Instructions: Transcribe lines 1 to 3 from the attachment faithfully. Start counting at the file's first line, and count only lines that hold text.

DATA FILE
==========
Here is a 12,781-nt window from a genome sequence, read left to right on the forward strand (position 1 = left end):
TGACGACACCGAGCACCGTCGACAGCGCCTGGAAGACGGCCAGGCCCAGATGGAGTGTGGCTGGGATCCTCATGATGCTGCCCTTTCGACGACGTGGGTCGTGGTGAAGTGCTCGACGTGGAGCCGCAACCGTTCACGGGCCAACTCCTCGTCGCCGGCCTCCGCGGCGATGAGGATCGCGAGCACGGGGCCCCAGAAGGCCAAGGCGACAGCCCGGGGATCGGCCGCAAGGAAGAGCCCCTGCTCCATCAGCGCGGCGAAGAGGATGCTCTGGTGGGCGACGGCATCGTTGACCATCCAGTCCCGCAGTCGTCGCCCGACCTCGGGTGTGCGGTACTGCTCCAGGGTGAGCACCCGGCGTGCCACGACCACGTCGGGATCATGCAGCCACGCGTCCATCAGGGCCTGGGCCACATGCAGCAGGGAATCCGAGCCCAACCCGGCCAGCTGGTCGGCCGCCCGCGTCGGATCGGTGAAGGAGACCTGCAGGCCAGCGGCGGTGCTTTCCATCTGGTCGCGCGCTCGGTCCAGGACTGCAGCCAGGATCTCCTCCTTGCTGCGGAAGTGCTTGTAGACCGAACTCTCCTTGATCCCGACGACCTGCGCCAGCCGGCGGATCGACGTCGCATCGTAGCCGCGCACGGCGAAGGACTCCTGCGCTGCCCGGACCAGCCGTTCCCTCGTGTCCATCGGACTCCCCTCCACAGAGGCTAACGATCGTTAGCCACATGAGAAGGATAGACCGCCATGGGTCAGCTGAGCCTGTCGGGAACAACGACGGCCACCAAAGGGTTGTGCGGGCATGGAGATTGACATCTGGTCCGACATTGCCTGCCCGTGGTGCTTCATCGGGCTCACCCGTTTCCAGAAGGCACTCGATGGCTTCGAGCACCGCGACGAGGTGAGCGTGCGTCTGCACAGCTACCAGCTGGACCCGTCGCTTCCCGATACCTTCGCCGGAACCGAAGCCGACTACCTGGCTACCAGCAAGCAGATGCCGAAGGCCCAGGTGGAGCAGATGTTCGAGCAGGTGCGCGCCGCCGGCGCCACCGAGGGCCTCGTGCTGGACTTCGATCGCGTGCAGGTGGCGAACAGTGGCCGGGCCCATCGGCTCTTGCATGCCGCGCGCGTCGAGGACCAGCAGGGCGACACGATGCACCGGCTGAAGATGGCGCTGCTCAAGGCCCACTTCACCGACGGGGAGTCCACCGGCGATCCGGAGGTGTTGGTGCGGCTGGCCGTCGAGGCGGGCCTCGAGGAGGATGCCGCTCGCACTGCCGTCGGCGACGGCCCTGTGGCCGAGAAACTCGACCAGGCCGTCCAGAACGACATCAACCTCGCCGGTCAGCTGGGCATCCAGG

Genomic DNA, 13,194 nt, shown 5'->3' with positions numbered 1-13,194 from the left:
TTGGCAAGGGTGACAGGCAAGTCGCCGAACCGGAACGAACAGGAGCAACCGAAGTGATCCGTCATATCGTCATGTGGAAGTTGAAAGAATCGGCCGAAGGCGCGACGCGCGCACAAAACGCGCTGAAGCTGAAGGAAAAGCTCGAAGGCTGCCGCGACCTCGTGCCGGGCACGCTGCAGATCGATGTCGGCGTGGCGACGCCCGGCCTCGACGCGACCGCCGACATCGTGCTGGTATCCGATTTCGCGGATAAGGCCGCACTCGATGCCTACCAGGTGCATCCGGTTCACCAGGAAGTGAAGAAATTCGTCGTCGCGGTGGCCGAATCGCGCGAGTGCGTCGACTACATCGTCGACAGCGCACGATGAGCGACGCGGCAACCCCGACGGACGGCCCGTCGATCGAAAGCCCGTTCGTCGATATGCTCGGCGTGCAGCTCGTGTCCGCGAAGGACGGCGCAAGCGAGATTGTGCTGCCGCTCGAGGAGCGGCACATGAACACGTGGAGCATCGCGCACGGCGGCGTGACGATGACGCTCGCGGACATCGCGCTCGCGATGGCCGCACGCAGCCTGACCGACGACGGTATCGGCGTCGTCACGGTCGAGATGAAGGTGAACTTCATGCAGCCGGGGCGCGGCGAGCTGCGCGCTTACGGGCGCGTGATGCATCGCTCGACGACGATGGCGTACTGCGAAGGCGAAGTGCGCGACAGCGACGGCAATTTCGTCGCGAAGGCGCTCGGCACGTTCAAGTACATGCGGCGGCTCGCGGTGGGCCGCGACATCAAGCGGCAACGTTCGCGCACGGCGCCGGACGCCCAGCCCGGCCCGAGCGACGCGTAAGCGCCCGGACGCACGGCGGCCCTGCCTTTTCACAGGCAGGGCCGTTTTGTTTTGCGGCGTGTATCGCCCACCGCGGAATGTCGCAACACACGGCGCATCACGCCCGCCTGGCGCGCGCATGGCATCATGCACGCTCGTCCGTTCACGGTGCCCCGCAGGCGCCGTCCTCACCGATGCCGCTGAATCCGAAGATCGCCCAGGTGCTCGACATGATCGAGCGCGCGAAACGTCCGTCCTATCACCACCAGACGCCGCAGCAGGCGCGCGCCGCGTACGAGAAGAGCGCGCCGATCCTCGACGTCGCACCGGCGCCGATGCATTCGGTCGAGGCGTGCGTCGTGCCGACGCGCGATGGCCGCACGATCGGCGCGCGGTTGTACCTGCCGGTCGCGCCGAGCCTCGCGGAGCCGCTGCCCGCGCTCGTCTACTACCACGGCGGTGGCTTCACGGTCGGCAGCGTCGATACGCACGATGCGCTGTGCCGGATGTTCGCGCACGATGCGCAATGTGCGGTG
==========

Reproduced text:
Here is a 12,781-nt window from a genome sequence, read left to right on the forward strand (position 1 = left end):
TGACGACACCGAGCACCGTCGACAGCGCCTGGAAGACGGCCAGGCCCAGATGGAGTGTGGCTGGGATCCTCATGATGCTGCCCTTTCGACGACGTGGGTCGTGGTGAAGTGCTCGACGTGGAGCCGCAACCGTTCACGGGCCAACTCCTCGTCGCCGGCCTCCGCGGCGATGAGGATCGCGAGCACGGGGCCCCAGAAGGCCAAGGCGACAGCCCGGGGATCGGCCGCAAGGAAGAGCCCCTGCTCCATCAGCGCGGCGAAGAGGATGCTCTGGTGGGCGACGGCATCGTTGACCATCCAGTCCCGCAGTCGTCGCCCGACCTCGGGTGTGCGGTACTGCTCCAGGGTGAGCACCCGGCGTGCCACGACCACGTCGGGATCATGCAGCCACGCGTCCATCAGGGCCTGGGCCACATGCAGCAGGGAATCCGAGCCCAACCCGGCCAGCTGGTCGGCCGCCCGCGTCGGATCGGTGAAGGAGACCTGCAGGCCAGCGGCGGTGCTTTCCATCTGGTCGCGCGCTCGGTCCAGGACTGCAGCCAGGATCTCCTCCTTGCTGCGGAAGTGCTTGTAGACCGAACTCTCCTTGATCCCGACGACCTGCGCCAGCCGGCGGATCGACGTCGCATCGTAGCCGCGCACGGCGAAGGACTCCTGCGCTGCCCGGACCAGCCGTTCCCTCGTGTCCATCGGACTCCCCTCCACAGAGGCTAACGATCGTTAGCCACATGAGAAGGATAGACCGCCATGGGTCAGCTGAGCCTGTCGGGAACAACGACGGCCACCAAAGGGTTGTGCGGGCATGGAGATTGACATCTGGTCCGACATTGCCTGCCCGTGGTGCTTCATCGGGCTCACCCGTTTCCAGAAGGCACTCGATGGCTTCGAGCACCGCGACGAGGTGAGCGTGCGTCTGCACAGCTACCAGCTGGACCCGTCGCTTCCCGATACCTTCGCCGGAACCGAAGCCGACTACCTGGCTACCAGCAAGCAGATGCCGAAGGCCCAGGTGGAGCAGATGTTCGAGCAGGTGCGCGCCGCCGGCGCCACCGAGGGCCTCGTGCTGGACTTCGATCGCGTGCAGGTGGCGAACAGTGGCCGGGCCCATCGGCTCTTGCATGCCGCGCGCGTCGAGGACCAGCAGGGCGACACGATGCACCGGCTGAAGATGGCGCTGCTCAAGGCCCACTTCACCGACGGGGAGTCCACCGGCGATCCGGAGGTGTTGGTGCGGCTGGCCGTCGAGGCGGGCCTCGAGGAGGATGCCGCTCGCACTGCCGTCGGCGACGGCCCTGTGGCCGAGAAACTCGACCAGGCCGTCCAGAACGACATCAACCTCGCCGGTCAGCTGGGCATCCAGG

Genomic DNA, 13,194 nt, shown 5'->3' with positions numbered 1-13,194 from the left: